Normalized NBE PL intensity and normalized current density of GaN NFs on an AlN template under illumination with 266 nm light at (a) 300 K and (c) 375 K. The atmosphere was changed from dry N2 to dry SA and back under constant applied voltage (1 V) and excitation intensity (18 kW cm-2). (b) The normalized current density of GaN NFs at 300 and 375 K in the dark. Due to the sake of argument (c) is discussed later in the text.

Figure 6. Normalized NBE PL intensity and normalized current density of GaN NFs on an AlN template under illumination with 266 nm light at (a) 300 K and (c) 375 K. The atmosphere was changed from dry N2 to dry SA and back under constant applied voltage (1 V) and excitation intensity (18 kW cm−2). (b) The normalized current density of GaN NFs at 300 and 375 K in the dark. Due to the sake of argument (c) is discussed later in the text. Image Credit: Kraut et al., 2021 

Generally, changes in PL intensity of NSs under constant excitation originate in changes in the ratio of radiative to non-radiative charge carrier recombination. This is either caused by the creation or passivation of non-radiative recombination channels, for example, unsaturated surface states, or by changing the amount of radiative recombination through spatial separation of electrons and holes, for instance, due to SBB. 

Figure 7(b) summarizes the CPD and SPV results in a schematic drawing of the GaN NS SBB in SA and N2 atmosphere. In the dark, the SBB in SA is higher than in N2. This difference increases upon above bandgap illumination as the SBB reduction due to the light is more pronounced in SA compared to N2. 

This matches well with the increased sensitivity of the current to changing the atmosphere under illumination compared to in the dark (Figure 6): the higher reduction of the SBB under illumination leads to a stronger shrinking of the conductive channel within the NF, which increases the electrical resistivity to a greater extend.

CPD of an m-plane bulk GaN plate in the dark and under 340 nm illumination with an excitation intensity of 6 mW cm-2. The atmosphere was changed from dry N2 to dry SA and back. (b) Schematic drawing of the band bending at a GaN NS surface (green line) in SA (left) and N2 (right) atmosphere at room temperature. The dashed/solid black lines represent the SBB in the dark/under illumination. The red lines illustrate the CPD differences between SA and N2 atmosphere in the dark (upper part) and under illumination (lower part). The corresponding SPV in SA and N2 are indicated in blue.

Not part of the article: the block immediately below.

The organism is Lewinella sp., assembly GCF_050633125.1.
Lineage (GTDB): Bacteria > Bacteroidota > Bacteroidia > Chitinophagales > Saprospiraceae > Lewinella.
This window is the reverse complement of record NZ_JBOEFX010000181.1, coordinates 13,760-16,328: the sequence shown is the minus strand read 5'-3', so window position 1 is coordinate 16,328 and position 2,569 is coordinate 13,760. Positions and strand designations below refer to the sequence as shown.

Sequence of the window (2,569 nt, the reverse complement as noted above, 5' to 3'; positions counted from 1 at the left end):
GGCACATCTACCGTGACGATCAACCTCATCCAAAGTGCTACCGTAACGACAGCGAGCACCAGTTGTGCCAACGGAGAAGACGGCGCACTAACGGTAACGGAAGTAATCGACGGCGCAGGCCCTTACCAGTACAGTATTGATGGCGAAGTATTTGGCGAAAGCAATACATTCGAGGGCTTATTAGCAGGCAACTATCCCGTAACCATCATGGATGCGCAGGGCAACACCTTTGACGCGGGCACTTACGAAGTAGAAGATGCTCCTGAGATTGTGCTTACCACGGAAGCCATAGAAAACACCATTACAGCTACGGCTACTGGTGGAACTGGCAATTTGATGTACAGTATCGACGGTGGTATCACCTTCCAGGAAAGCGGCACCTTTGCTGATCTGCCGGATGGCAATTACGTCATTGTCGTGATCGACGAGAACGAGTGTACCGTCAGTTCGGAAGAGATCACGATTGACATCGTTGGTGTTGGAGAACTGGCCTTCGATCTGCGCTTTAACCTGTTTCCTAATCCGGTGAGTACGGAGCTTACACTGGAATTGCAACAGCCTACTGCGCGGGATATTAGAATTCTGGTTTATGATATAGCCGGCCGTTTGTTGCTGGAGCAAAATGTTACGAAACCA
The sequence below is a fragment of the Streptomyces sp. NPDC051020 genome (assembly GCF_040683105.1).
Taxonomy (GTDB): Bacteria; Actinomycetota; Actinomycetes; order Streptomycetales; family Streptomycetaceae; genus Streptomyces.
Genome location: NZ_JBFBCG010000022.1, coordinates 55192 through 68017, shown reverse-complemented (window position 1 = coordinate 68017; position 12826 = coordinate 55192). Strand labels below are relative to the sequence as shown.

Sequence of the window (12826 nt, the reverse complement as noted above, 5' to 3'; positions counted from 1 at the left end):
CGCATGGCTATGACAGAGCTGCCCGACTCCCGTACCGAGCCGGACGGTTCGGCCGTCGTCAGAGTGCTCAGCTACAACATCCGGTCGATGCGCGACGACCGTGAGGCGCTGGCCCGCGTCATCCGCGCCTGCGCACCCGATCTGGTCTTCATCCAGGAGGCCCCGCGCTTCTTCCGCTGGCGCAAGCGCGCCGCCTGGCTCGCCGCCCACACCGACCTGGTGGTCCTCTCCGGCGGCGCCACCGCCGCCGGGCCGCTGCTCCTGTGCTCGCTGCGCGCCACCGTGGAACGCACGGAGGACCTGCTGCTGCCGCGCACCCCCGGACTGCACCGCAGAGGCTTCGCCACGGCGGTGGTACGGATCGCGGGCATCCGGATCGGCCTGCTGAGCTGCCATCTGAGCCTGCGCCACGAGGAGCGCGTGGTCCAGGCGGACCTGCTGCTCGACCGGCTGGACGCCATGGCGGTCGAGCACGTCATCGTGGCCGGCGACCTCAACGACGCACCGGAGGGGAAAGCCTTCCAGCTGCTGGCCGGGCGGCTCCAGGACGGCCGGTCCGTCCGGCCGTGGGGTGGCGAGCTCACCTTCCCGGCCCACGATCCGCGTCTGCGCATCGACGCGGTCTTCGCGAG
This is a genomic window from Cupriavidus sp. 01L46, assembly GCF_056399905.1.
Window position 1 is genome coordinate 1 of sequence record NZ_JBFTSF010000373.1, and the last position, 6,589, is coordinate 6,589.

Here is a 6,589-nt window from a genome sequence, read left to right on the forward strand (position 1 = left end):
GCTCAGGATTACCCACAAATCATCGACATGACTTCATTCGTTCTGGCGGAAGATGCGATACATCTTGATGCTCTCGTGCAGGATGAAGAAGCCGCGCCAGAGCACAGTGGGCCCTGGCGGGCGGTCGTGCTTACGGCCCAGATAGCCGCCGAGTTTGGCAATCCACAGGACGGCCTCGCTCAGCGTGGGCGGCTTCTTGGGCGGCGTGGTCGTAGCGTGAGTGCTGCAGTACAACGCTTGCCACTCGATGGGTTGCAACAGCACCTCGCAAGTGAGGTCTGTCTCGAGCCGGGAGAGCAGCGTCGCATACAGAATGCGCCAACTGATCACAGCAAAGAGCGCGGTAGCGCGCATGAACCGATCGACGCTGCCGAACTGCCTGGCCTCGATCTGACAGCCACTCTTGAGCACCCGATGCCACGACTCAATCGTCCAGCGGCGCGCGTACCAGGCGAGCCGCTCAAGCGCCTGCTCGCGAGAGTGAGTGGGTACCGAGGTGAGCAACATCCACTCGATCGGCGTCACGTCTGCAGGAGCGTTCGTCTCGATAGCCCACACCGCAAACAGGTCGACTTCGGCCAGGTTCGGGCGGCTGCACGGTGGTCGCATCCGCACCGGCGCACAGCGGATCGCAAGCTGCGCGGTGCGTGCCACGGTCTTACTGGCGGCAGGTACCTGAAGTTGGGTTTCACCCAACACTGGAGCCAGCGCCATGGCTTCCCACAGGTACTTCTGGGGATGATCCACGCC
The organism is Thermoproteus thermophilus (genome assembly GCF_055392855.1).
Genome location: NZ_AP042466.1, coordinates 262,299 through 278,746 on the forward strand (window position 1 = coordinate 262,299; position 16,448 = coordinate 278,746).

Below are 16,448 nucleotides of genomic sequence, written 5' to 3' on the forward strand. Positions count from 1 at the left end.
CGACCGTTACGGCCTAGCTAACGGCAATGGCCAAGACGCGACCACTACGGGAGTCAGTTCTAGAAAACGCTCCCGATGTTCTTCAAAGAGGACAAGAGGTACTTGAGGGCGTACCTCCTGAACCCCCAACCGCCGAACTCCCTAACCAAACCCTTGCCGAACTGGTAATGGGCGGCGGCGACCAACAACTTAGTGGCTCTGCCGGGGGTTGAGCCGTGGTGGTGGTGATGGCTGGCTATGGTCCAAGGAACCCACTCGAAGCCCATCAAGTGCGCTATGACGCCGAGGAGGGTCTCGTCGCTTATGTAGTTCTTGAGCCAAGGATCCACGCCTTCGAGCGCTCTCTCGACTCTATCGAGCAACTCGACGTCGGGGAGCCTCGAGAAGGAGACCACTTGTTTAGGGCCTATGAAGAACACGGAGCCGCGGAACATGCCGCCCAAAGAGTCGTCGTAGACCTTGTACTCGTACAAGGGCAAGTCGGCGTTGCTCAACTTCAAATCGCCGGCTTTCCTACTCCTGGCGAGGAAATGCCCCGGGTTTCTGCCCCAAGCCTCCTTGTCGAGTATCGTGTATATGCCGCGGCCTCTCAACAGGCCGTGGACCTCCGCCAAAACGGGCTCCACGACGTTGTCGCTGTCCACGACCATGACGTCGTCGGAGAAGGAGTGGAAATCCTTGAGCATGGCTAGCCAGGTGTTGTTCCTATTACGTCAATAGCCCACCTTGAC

Figure 7. CPD of an m-plane bulk GaN plate in the dark and under 340 nm illumination with an excitation intensity of 6 mW cm−2. The atmosphere was changed from dry N2 to dry SA and back. (b) Schematic drawing of the band bending at a GaN NS surface (green line) in SA (left) and N2 (right) atmosphere at room temperature. The dashed/solid black lines represent the SBB in the dark/under illumination. The red lines illustrate the CPD differences between SA and N2 atmosphere in the dark (upper part) and under illumination (lower part). The corresponding SPV in SA and N2 are indicated in blue. Image Credit: Kraut et al., 2021. 

PL Response in Liquid Environments

Figure 8 depicts the PL response of HCl-etched GaN NWs in various liquids on a logarithmic scale. The various magnitude of the PL response in different liquid environments opens a possibility to use GaN NWs to optically identify impurity molecules for, for example, H2O quality control applications.